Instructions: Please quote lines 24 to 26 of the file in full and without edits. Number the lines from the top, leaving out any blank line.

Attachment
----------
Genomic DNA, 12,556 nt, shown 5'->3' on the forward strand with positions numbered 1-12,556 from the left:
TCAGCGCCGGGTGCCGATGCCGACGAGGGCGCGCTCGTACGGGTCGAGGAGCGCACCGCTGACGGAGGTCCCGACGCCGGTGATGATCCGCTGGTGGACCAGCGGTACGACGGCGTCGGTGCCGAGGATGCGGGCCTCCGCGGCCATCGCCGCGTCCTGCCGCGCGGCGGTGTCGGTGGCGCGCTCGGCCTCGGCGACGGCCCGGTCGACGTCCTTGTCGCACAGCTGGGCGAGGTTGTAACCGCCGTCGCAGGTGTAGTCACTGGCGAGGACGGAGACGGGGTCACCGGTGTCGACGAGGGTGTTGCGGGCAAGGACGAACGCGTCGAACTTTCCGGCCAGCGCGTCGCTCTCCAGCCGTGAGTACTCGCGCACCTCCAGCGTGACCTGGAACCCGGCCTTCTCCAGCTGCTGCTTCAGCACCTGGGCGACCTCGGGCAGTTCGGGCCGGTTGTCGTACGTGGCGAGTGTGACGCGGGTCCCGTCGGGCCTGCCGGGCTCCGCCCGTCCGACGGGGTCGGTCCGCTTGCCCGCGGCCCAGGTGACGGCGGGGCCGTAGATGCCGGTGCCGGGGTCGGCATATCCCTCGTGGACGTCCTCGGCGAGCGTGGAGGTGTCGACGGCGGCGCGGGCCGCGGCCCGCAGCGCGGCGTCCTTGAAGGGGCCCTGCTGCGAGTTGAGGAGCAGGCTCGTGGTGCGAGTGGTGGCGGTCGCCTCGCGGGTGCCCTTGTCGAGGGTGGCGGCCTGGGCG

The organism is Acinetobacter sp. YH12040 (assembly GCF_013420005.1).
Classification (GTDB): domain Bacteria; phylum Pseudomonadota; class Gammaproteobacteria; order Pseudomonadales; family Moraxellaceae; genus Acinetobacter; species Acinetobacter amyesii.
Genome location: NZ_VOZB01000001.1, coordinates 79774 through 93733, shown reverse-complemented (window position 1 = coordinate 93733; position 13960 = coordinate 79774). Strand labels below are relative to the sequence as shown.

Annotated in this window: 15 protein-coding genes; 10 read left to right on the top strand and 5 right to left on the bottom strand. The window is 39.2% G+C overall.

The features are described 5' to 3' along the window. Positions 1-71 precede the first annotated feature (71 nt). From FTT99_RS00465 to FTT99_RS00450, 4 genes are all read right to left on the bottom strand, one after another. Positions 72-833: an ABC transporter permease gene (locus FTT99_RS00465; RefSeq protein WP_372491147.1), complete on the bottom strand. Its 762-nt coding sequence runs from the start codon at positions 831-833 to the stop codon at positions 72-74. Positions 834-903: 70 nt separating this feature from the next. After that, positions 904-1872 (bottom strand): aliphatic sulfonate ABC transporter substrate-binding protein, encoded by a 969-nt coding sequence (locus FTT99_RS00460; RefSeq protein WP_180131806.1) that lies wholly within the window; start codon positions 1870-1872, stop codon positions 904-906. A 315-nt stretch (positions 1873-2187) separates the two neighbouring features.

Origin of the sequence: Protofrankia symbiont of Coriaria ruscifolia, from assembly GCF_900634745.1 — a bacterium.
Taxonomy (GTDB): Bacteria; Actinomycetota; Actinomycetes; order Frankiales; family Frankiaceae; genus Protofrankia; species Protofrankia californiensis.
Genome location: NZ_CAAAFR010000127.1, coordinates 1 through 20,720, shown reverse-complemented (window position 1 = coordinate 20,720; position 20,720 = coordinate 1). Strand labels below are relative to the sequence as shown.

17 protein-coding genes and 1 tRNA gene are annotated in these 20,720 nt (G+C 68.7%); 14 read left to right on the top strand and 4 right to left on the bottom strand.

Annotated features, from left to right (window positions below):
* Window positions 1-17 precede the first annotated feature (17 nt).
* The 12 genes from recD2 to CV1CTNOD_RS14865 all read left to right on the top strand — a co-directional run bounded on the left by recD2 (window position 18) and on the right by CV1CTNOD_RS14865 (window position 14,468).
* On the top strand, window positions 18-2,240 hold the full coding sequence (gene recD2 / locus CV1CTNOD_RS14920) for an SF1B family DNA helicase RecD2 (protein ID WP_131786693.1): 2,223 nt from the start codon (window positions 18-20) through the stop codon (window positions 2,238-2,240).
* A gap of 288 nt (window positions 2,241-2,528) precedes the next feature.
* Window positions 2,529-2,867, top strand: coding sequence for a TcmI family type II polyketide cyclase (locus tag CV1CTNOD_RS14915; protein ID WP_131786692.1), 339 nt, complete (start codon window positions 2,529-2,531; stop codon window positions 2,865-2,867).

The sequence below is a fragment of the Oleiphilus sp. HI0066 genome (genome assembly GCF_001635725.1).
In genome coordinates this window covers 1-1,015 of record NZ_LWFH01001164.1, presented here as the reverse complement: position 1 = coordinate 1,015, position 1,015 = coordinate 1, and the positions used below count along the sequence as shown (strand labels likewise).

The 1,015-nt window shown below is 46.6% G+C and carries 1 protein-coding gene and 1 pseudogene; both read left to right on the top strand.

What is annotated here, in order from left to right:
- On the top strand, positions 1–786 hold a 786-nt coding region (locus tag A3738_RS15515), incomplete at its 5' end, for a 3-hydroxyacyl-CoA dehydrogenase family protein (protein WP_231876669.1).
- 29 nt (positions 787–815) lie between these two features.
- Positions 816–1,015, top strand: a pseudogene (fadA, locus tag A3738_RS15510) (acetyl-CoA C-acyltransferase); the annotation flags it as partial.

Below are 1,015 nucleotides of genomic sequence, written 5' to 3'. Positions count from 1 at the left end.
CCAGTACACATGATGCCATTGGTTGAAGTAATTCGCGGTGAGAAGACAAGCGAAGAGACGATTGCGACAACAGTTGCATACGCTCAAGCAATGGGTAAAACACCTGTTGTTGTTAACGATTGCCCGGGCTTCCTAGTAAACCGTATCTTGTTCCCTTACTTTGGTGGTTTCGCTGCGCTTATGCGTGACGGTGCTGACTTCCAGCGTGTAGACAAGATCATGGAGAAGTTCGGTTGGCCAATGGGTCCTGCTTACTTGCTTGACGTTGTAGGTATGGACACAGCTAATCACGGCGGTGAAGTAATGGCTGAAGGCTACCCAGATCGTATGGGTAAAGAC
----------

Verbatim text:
- Positions 816–1,015, top strand: a pseudogene (fadA, locus tag A3738_RS15510) (acetyl-CoA C-acyltransferase); the annotation flags it as partial.

Below are 1,015 nucleotides of genomic sequence, written 5' to 3'. Positions count from 1 at the left end.
CCAGTACACATGATGCCATTGGTTGAAGTAATTCGCGGTGAGAAGACAAGCGAAGAGACGATTGCGACAACAGTTGCATACGCTCAAGCAATGGGTAAAACACCTGTTGTTGTTAACGATTGCCCGGGCTTCCTAGTAAACCGTATCTTGTTCCCTTACTTTGGTGGTTTCGCTGCGCTTATGCGTGACGGTGCTGACTTCCAGCGTGTAGACAAGATCATGGAGAAGTTCGGTTGGCCAATGGGTCCTGCTTACTTGCTTGACGTTGTAGGTATGGACACAGCTAATCACGGCGGTGAAGTAATGGCTGAAGGCTACCCAGATCGTATGGGTAAAGAC